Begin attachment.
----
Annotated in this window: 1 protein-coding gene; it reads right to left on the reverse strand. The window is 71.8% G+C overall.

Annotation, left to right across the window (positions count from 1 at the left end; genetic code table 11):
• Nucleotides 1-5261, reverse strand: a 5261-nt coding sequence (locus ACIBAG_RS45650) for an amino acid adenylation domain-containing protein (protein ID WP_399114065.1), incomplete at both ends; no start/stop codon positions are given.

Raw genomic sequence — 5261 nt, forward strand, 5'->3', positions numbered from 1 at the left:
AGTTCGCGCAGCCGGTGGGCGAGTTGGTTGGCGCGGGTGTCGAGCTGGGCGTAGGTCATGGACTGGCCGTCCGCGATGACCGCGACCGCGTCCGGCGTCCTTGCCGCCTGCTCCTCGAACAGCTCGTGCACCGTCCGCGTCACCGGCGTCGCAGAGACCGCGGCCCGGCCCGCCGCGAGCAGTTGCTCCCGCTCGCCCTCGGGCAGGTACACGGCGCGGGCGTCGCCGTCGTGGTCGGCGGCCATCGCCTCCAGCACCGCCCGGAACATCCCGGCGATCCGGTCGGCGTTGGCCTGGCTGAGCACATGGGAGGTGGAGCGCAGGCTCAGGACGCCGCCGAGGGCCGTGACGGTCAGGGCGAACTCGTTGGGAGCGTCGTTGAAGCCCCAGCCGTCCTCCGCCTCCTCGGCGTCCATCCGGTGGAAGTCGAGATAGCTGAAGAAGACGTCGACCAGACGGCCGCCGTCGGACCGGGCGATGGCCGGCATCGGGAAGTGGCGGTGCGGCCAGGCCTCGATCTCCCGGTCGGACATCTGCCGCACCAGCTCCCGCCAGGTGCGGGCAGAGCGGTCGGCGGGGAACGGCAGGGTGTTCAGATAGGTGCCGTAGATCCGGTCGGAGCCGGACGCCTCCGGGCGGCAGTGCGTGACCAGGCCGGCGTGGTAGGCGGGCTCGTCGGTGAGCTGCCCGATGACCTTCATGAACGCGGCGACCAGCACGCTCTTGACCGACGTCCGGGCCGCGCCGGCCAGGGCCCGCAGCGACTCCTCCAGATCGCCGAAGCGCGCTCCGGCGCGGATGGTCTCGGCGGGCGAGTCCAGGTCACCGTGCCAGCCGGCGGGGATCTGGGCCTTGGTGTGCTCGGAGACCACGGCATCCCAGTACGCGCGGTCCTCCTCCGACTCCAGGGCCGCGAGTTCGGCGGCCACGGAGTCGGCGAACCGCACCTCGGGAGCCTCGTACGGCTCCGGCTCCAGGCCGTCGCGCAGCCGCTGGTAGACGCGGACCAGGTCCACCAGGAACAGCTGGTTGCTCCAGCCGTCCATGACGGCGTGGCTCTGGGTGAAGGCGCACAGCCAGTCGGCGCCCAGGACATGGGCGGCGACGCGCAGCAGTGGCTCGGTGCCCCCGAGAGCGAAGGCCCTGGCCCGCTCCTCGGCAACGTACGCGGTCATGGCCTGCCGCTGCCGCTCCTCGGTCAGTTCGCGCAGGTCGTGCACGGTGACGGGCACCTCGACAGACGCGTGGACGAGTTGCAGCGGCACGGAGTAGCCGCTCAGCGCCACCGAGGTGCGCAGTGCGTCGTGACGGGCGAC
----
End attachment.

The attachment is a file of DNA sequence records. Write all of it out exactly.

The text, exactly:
Annotated in this window: 1 protein-coding gene; it reads right to left on the reverse strand. The window is 71.8% G+C overall.

Annotation, left to right across the window (positions count from 1 at the left end; genetic code table 11):
• Nucleotides 1-5261, reverse strand: a 5261-nt coding sequence (locus ACIBAG_RS45650) for an amino acid adenylation domain-containing protein (protein ID WP_399114065.1), incomplete at both ends; no start/stop codon positions are given.

Raw genomic sequence — 5261 nt, forward strand, 5'->3', positions numbered from 1 at the left:
AGTTCGCGCAGCCGGTGGGCGAGTTGGTTGGCGCGGGTGTCGAGCTGGGCGTAGGTCATGGACTGGCCGTCCGCGATGACCGCGACCGCGTCCGGCGTCCTTGCCGCCTGCTCCTCGAACAGCTCGTGCACCGTCCGCGTCACCGGCGTCGCAGAGACCGCGGCCCGGCCCGCCGCGAGCAGTTGCTCCCGCTCGCCCTCGGGCAGGTACACGGCGCGGGCGTCGCCGTCGTGGTCGGCGGCCATCGCCTCCAGCACCGCCCGGAACATCCCGGCGATCCGGTCGGCGTTGGCCTGGCTGAGCACATGGGAGGTGGAGCGCAGGCTCAGGACGCCGCCGAGGGCCGTGACGGTCAGGGCGAACTCGTTGGGAGCGTCGTTGAAGCCCCAGCCGTCCTCCGCCTCCTCGGCGTCCATCCGGTGGAAGTCGAGATAGCTGAAGAAGACGTCGACCAGACGGCCGCCGTCGGACCGGGCGATGGCCGGCATCGGGAAGTGGCGGTGCGGCCAGGCCTCGATCTCCCGGTCGGACATCTGCCGCACCAGCTCCCGCCAGGTGCGGGCAGAGCGGTCGGCGGGGAACGGCAGGGTGTTCAGATAGGTGCCGTAGATCCGGTCGGAGCCGGACGCCTCCGGGCGGCAGTGCGTGACCAGGCCGGCGTGGTAGGCGGGCTCGTCGGTGAGCTGCCCGATGACCTTCATGAACGCGGCGACCAGCACGCTCTTGACCGACGTCCGGGCCGCGCCGGCCAGGGCCCGCAGCGACTCCTCCAGATCGCCGAAGCGCGCTCCGGCGCGGATGGTCTCGGCGGGCGAGTCCAGGTCACCGTGCCAGCCGGCGGGGATCTGGGCCTTGGTGTGCTCGGAGACCACGGCATCCCAGTACGCGCGGTCCTCCTCCGACTCCAGGGCCGCGAGTTCGGCGGCCACGGAGTCGGCGAACCGCACCTCGGGAGCCTCGTACGGCTCCGGCTCCAGGCCGTCGCGCAGCCGCTGGTAGACGCGGACCAGGTCCACCAGGAACAGCTGGTTGCTCCAGCCGTCCATGACGGCGTGGCTCTGGGTGAAGGCGCACAGCCAGTCGGCGCCCAGGACATGGGCGGCGACGCGCAGCAGTGGCTCGGTGCCCCCGAGAGCGAAGGCCCTGGCCCGCTCCTCGGCAACGTACGCGGTCATGGCCTGCCGCTGCCGCTCCTCGGTCAGTTCGCGCAGGTCGTGCACGGTGACGGGCACCTCGACAGACGCGTGGACGAGTTGCAGCGGCACGGAGTAGCCGCTCAGCGCCACCGAGGTGCGCAGTGCGTCGTGACGGGCGAC